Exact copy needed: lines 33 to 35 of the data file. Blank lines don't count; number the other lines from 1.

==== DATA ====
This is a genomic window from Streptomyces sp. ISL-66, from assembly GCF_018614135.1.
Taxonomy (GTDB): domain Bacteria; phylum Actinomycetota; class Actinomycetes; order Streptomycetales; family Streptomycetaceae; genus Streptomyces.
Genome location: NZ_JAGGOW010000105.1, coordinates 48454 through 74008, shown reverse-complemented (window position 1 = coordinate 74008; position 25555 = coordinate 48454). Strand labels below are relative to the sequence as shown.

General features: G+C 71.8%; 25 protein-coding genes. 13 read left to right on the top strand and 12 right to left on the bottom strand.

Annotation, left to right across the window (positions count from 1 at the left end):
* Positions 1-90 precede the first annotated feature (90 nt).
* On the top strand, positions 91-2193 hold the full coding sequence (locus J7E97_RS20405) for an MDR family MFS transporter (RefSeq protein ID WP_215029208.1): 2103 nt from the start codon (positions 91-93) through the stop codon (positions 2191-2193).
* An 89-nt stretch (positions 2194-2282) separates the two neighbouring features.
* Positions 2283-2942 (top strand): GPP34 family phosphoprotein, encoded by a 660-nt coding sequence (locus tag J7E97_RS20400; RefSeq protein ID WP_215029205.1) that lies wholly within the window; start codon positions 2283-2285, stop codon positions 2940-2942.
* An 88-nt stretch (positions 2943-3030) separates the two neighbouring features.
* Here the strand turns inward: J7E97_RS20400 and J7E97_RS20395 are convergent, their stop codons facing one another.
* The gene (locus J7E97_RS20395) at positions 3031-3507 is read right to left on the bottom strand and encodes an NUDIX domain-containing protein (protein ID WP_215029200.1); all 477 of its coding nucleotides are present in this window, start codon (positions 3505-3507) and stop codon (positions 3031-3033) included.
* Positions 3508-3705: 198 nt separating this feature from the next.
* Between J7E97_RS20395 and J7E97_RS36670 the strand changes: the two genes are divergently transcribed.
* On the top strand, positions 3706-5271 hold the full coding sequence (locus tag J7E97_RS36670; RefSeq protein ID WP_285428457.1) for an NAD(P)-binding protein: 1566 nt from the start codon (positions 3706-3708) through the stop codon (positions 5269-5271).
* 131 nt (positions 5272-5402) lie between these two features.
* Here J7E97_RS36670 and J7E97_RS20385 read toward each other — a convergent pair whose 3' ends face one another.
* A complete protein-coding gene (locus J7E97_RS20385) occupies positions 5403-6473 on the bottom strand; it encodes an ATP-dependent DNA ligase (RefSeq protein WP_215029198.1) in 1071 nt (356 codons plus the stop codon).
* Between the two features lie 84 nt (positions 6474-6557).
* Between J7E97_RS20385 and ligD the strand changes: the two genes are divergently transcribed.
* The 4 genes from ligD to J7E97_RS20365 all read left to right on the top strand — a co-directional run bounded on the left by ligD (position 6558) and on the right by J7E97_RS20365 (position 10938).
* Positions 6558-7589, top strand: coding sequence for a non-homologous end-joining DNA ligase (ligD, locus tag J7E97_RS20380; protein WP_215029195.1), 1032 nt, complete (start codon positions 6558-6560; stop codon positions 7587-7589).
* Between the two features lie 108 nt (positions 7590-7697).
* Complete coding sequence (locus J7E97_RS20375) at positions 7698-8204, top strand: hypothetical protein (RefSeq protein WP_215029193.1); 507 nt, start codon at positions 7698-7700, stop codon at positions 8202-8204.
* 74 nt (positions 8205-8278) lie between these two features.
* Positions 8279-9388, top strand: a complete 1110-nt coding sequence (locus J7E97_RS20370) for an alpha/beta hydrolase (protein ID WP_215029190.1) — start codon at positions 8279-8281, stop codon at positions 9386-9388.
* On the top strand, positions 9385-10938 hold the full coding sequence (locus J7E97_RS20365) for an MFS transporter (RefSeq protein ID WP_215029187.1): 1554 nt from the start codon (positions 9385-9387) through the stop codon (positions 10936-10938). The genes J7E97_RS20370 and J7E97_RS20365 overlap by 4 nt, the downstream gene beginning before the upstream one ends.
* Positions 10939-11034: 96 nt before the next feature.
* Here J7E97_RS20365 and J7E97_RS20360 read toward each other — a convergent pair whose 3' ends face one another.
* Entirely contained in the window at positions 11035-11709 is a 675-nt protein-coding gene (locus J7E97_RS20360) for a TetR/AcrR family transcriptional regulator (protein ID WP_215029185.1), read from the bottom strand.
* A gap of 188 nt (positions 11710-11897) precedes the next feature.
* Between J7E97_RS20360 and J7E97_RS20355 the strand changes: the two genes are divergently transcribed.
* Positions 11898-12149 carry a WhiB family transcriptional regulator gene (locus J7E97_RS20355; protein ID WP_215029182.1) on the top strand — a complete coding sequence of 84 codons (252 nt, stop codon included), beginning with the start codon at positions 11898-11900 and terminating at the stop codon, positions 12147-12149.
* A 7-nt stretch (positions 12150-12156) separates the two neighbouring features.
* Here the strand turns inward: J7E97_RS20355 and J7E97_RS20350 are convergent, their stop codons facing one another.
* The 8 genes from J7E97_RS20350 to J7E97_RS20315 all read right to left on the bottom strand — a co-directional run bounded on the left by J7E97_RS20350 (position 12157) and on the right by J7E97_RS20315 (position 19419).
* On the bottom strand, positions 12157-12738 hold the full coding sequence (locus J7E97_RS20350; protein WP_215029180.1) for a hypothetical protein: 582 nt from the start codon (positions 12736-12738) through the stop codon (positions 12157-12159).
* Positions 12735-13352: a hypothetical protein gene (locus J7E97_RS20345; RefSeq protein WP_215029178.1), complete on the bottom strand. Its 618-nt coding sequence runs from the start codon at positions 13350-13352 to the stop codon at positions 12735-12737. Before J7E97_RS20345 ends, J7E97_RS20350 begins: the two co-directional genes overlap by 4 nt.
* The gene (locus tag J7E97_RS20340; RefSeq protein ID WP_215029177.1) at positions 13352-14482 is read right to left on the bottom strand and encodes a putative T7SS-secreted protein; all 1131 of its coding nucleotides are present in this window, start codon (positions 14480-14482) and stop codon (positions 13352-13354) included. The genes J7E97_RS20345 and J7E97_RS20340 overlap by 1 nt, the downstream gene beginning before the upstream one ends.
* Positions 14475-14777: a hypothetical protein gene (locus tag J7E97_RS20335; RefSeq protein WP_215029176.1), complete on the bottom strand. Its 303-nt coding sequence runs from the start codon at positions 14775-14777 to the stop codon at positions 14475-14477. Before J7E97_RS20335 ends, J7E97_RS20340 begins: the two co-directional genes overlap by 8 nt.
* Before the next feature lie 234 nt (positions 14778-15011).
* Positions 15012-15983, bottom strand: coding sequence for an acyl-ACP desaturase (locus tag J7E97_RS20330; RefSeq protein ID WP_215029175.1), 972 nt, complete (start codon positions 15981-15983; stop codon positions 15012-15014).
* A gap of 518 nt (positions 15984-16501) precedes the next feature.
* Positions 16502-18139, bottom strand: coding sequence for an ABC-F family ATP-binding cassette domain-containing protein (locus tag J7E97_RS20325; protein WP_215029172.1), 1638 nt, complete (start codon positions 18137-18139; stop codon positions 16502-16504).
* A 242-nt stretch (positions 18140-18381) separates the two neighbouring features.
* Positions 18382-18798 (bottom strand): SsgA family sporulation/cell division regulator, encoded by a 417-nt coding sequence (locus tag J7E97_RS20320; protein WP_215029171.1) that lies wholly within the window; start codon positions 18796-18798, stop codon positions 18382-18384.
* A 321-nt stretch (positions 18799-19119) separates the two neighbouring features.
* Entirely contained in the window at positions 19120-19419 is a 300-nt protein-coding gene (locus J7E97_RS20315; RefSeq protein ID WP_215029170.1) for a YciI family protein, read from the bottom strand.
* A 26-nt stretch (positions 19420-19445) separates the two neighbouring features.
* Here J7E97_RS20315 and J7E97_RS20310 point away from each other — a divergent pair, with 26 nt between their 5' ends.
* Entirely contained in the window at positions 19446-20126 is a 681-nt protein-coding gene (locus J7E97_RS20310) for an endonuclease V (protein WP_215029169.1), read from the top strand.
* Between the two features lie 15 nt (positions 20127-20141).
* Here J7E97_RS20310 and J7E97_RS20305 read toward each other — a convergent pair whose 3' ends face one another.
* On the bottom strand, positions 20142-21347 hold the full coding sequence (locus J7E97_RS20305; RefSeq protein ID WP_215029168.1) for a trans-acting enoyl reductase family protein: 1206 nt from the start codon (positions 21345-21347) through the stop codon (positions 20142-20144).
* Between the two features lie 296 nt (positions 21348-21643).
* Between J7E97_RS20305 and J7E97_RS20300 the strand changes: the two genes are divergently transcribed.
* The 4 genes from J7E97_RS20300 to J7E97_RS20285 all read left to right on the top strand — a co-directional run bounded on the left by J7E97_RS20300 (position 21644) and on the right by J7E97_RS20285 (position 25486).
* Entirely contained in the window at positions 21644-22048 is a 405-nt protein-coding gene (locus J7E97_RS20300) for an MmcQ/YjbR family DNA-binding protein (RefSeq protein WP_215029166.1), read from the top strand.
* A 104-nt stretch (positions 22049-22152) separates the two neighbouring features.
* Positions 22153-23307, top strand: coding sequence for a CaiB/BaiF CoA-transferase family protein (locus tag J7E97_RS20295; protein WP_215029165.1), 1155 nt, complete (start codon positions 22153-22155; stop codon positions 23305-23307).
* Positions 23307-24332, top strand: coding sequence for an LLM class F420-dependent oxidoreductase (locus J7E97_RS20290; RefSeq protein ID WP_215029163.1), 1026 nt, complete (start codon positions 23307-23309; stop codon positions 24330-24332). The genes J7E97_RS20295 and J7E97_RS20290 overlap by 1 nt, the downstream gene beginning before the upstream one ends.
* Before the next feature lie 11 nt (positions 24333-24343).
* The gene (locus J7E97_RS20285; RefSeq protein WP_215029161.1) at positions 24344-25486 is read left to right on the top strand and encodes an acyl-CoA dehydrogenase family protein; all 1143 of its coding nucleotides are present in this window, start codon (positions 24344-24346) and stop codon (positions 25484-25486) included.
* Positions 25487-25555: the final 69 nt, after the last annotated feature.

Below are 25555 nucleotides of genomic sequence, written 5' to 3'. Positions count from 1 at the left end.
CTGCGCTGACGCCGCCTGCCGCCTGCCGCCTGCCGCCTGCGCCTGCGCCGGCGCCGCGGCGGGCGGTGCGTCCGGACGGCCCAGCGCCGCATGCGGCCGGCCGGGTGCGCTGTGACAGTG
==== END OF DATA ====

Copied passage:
* Positions 11898-12149 carry a WhiB family transcriptional regulator gene (locus J7E97_RS20355; protein ID WP_215029182.1) on the top strand — a complete coding sequence of 84 codons (252 nt, stop codon included), beginning with the start codon at positions 11898-11900 and terminating at the stop codon, positions 12147-12149.
* A 7-nt stretch (positions 12150-12156) separates the two neighbouring features.
* Here the strand turns inward: J7E97_RS20355 and J7E97_RS20350 are convergent, their stop codons facing one another.